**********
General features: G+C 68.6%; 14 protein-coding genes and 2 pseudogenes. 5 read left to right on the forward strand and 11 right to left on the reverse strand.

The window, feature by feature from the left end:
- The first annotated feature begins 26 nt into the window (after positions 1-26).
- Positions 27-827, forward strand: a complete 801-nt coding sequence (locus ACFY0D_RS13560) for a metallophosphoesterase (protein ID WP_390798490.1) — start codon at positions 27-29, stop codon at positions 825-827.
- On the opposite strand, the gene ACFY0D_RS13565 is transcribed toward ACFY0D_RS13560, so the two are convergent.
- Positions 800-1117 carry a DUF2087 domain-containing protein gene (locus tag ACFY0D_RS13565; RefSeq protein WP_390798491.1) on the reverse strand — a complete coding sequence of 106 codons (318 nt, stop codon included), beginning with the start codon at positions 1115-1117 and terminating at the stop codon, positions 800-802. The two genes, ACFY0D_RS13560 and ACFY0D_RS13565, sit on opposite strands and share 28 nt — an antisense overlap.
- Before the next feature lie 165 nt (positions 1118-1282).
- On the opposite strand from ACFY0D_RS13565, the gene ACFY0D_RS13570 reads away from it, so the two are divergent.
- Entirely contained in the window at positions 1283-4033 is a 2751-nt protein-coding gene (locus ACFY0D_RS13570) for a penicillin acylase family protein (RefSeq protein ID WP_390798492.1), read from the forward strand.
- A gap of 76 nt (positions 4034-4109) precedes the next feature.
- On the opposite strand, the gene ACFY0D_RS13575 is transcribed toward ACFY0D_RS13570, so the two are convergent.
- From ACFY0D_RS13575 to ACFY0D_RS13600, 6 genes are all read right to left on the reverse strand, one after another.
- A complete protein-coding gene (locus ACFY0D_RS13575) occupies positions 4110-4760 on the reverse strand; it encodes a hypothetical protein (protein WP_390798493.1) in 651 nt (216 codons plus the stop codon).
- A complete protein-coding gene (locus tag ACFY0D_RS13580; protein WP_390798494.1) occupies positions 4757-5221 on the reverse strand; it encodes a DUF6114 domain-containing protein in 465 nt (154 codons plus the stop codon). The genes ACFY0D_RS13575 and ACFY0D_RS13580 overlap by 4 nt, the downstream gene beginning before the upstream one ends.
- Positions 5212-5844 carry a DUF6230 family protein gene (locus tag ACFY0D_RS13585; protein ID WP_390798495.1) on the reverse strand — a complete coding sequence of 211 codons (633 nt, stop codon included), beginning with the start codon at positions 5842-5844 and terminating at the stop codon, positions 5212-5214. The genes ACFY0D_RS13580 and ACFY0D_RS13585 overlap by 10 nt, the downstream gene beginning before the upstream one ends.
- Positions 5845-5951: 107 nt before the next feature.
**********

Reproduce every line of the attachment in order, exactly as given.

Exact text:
General features: G+C 68.6%; 14 protein-coding genes and 2 pseudogenes. 5 read left to right on the forward strand and 11 right to left on the reverse strand.

The window, feature by feature from the left end:
- The first annotated feature begins 26 nt into the window (after positions 1-26).
- Positions 27-827, forward strand: a complete 801-nt coding sequence (locus ACFY0D_RS13560) for a metallophosphoesterase (protein ID WP_390798490.1) — start codon at positions 27-29, stop codon at positions 825-827.
- On the opposite strand, the gene ACFY0D_RS13565 is transcribed toward ACFY0D_RS13560, so the two are convergent.
- Positions 800-1117 carry a DUF2087 domain-containing protein gene (locus tag ACFY0D_RS13565; RefSeq protein WP_390798491.1) on the reverse strand — a complete coding sequence of 106 codons (318 nt, stop codon included), beginning with the start codon at positions 1115-1117 and terminating at the stop codon, positions 800-802. The two genes, ACFY0D_RS13560 and ACFY0D_RS13565, sit on opposite strands and share 28 nt — an antisense overlap.
- Before the next feature lie 165 nt (positions 1118-1282).
- On the opposite strand from ACFY0D_RS13565, the gene ACFY0D_RS13570 reads away from it, so the two are divergent.
- Entirely contained in the window at positions 1283-4033 is a 2751-nt protein-coding gene (locus ACFY0D_RS13570) for a penicillin acylase family protein (RefSeq protein ID WP_390798492.1), read from the forward strand.
- A gap of 76 nt (positions 4034-4109) precedes the next feature.
- On the opposite strand, the gene ACFY0D_RS13575 is transcribed toward ACFY0D_RS13570, so the two are convergent.
- From ACFY0D_RS13575 to ACFY0D_RS13600, 6 genes are all read right to left on the reverse strand, one after another.
- A complete protein-coding gene (locus ACFY0D_RS13575) occupies positions 4110-4760 on the reverse strand; it encodes a hypothetical protein (protein WP_390798493.1) in 651 nt (216 codons plus the stop codon).
- A complete protein-coding gene (locus tag ACFY0D_RS13580; protein WP_390798494.1) occupies positions 4757-5221 on the reverse strand; it encodes a DUF6114 domain-containing protein in 465 nt (154 codons plus the stop codon). The genes ACFY0D_RS13575 and ACFY0D_RS13580 overlap by 4 nt, the downstream gene beginning before the upstream one ends.
- Positions 5212-5844 carry a DUF6230 family protein gene (locus tag ACFY0D_RS13585; protein ID WP_390798495.1) on the reverse strand — a complete coding sequence of 211 codons (633 nt, stop codon included), beginning with the start codon at positions 5842-5844 and terminating at the stop codon, positions 5212-5214. The genes ACFY0D_RS13580 and ACFY0D_RS13585 overlap by 10 nt, the downstream gene beginning before the upstream one ends.
- Positions 5845-5951: 107 nt before the next feature.